If you have £10k to invest, but you cannot decide where to put that money, especially with the low-interest rates offered by the banks and the unpredictable rates and effects of inflation, we’ll help you make the smart move. But before we look at some of the potential places you’d invest in, we have a couple of questions for you to answer.
While it’s understandable and tempting to find the best ways and places for your money to work for you, the truth is that you must be smart and honest about why you are putting that money away and if the options available at the time are suitable for you, or not.
Here are the questions you need to answer;
Best Places to Invest £10,000 in 2021
Do you have a rainy day fund?
While most of us think about investing our money somewhere when we come across £10k or even less, we often fail to recognize the importance of putting money away for rainy days. Some investments are limiting in terms of access to finances when the need arises, and you need to avoid such options.
So, before settling on an investment option, think about how much of your emergency fund cash is easily accessible should an emergency arise? Before investing your money, especially in a long-term investment instrument, your emergency stash should have enough zeros to carry you through emergencies. You don’t want to be one of the guys who run for the high-interest payday loans because you have a car or home repairs emergency.
How much money do you need in your emergency fund? Well, this amount is variable for most people, but we recommend having an equivalent of one month’s salary saved up in the emergency fund. Note, however, that having 3 months’ worth of savings in your emergency fund is the smarter move, particularly for the overcautious.
What all this emergency fund talk means is that if you have £10k at hand to invest with zero or less than your one month’s worth in salary stashed away, then it would make more sense for you to put the £10k in your emergency fund instead of investing it.
How long can you keep the money for?
Besides confirming that you have enough money stashed away in your emergency fund account, you must determine whether your current financial state allows you to invest in a short-term or a long-term investment instrument. So, what does your investment horizon look like?
A short-term investment option means that you’d like to get back your principal plus interest in the next few years; this would make savings account an excellent alternative for you. However, if you can stay without the £10k for more than 5 years, then you’d be looking at the long-term investment options/ instruments.
What’s your risk profile?
Your risk profile is different from the risk profile of your friend or partner. But how do you know your risk profile?
An individual’s risk profile is determined by the individual’s risk appetite, as well as the individual’s capacity for loss.
The risk appetite represents the amount of risk you’d be comfortable taking. And you may not like to hear this, but not everyone is built for the risks of investment. For example, if you are in a constant state of anxiety, then investing, especially in the long run, might not be for you. So, to understand your risk appetite, think of the unpredictability of investments, and determine If you will be comfortable with the discomfort.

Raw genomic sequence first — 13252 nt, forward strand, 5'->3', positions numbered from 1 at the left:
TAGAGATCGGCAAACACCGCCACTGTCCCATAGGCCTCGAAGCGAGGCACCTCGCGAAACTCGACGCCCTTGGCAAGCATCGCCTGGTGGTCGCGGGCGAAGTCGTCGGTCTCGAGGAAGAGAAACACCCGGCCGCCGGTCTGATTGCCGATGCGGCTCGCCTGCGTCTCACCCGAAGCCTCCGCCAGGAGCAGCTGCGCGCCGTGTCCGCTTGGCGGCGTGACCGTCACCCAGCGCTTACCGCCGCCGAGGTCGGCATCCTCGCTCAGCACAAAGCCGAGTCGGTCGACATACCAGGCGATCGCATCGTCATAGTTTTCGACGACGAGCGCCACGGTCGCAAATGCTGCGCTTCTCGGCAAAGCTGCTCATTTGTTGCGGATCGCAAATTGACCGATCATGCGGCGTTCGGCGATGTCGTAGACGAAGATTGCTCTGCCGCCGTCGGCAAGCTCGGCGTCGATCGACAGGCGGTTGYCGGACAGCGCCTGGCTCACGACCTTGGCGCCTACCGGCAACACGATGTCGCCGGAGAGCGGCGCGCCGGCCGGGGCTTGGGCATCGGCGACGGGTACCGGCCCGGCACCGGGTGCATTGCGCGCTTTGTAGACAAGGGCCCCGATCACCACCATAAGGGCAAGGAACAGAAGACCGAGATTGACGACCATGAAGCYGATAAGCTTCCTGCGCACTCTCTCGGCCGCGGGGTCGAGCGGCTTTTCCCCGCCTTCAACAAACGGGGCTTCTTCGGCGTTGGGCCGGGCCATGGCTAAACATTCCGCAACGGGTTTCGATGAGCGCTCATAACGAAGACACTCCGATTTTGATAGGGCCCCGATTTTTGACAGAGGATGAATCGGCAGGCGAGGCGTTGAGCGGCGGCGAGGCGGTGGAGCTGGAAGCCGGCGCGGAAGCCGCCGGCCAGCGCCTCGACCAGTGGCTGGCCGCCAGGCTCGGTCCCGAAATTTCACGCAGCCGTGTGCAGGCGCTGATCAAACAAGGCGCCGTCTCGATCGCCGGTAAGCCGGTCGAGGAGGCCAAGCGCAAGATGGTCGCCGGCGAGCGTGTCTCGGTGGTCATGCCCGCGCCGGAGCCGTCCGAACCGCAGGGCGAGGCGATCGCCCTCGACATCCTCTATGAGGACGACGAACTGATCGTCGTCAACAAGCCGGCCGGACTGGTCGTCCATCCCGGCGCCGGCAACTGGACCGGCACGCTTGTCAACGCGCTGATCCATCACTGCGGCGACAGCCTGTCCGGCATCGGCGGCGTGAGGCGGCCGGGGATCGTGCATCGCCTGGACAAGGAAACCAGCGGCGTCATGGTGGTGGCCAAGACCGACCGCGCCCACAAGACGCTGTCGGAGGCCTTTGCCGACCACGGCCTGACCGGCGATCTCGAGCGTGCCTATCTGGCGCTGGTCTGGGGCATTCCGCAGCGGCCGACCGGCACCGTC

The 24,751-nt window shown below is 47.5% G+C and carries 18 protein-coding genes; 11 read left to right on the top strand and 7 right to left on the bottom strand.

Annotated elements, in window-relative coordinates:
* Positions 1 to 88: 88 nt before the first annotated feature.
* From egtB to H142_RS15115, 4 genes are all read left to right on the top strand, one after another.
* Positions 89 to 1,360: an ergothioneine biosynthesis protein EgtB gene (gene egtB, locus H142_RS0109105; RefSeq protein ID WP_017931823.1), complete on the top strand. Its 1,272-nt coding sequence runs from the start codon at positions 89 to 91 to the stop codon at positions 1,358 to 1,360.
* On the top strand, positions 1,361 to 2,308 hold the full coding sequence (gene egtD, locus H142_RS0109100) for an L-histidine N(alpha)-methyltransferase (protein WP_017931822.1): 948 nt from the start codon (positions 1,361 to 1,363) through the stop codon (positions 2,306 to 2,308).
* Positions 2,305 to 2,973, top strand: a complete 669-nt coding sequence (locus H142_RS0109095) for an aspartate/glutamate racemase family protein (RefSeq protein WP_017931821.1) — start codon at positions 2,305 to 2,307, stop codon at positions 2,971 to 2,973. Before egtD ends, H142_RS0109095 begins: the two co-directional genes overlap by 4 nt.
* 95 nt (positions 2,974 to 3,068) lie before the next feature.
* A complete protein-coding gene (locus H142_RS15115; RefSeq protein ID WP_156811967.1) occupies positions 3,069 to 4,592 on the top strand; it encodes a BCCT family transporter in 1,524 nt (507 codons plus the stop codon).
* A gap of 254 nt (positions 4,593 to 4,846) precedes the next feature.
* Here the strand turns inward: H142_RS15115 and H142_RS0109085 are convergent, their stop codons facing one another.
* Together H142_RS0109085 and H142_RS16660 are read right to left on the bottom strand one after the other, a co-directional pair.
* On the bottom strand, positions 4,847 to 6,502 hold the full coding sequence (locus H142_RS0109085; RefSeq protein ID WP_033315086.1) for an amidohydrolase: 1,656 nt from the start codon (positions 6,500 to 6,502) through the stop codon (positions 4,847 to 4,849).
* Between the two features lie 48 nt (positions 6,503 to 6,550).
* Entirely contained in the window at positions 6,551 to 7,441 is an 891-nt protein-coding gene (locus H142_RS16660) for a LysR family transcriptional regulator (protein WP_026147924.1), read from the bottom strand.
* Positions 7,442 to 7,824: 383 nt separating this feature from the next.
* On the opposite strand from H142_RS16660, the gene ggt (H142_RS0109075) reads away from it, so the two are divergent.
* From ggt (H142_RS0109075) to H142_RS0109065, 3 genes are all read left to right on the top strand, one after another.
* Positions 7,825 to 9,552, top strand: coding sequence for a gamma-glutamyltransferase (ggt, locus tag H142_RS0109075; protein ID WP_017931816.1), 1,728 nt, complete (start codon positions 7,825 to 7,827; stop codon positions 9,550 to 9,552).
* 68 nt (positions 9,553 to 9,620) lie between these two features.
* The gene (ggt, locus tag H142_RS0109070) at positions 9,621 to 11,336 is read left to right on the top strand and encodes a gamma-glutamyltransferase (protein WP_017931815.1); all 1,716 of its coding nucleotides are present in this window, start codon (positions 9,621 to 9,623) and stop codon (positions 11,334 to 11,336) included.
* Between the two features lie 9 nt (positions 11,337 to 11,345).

The capacity of loss, on the other hand, means how much you’d afford to lose. Investment returns are unpredictable, often going up and down, meaning that if you have to get your money out when the market returns are too low, you will get less money than you put in. So, are you willing to lose some money, and how much can you lose?
A review of your portfolio would allow you to determine exactly how much you can lose comfortably, or if you are willing to lose any money.
Find an investment adviser if you are having a hard time determining what your risk profile is.
Remember that for you to invest £10k and get good returns from the investment, you need to consider these factors:
The time-frame of the investment
Strategies that would minimize the investment costs and fees
Your investment goals
Which are the best places for you to invest £10k in 2020?
While there is a huge array of share options that you could invest in today, but to be on the safer side, you should consider investing in companies that have been on the market for a long time. Despite the unpredictability of the market, established companies that trade in stocks are rather stable, and even when you factor in inflation, you’ll still earn something if you put in the money for a long time.
So, how do you pick the shares to invest in? Well, start by investing in the FTSE 100 Tracker Fund. FTSE 250 is also a good option with historical reports indicating that FTSE 250 often outperforms FTSE 100. You should beware, however, that the FTSE 250 shares are rather volatile, and you should only choose it if you are looking at a long-term investment option.
We recommend investing 40% of your £10k in the FTSE 250 shares. The rule of the thumb in investments is never to invest everything in one kind of investment class. Diversification spreads your risks by mitigating any effects of downturns in the markets you invest in.
While most funds around tend to under-perform, you could invest your £10k in a high-quality fund, an EFT, or in investment funds. The trick is to identify the encapsulating investment strategies in addition to the investment markets in the active and the passive investment range to identify the options that work best for your portfolio.